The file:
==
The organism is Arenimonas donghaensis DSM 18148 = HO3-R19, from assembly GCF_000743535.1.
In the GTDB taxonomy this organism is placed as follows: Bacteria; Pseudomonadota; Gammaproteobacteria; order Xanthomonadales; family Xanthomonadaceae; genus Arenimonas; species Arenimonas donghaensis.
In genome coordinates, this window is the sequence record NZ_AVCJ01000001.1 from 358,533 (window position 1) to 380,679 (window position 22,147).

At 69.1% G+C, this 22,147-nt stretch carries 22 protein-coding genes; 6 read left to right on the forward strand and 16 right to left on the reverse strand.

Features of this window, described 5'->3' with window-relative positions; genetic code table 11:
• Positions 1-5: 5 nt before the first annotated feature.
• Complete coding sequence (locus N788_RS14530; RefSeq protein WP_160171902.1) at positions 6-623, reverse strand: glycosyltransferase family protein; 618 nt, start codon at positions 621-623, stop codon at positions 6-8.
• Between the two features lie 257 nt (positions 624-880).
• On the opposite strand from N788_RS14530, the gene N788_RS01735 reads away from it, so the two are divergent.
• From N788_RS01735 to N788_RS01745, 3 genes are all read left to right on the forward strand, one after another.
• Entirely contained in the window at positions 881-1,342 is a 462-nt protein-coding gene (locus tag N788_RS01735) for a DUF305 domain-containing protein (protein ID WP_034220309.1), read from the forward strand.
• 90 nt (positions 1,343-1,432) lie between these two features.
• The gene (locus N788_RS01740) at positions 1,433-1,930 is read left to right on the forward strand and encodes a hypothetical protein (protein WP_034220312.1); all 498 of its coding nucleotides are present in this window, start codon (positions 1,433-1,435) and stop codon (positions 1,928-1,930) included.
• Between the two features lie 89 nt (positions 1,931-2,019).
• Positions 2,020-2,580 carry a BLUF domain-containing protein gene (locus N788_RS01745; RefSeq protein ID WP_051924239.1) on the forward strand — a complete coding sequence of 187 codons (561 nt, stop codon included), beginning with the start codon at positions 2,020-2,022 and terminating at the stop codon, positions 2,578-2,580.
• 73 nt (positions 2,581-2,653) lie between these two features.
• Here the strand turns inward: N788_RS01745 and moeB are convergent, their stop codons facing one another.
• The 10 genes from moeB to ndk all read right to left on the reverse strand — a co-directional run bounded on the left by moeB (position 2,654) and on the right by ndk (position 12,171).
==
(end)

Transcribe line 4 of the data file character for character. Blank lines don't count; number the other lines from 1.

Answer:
At 69.1% G+C, this 22,147-nt stretch carries 22 protein-coding genes; 6 read left to right on the forward strand and 16 right to left on the reverse strand.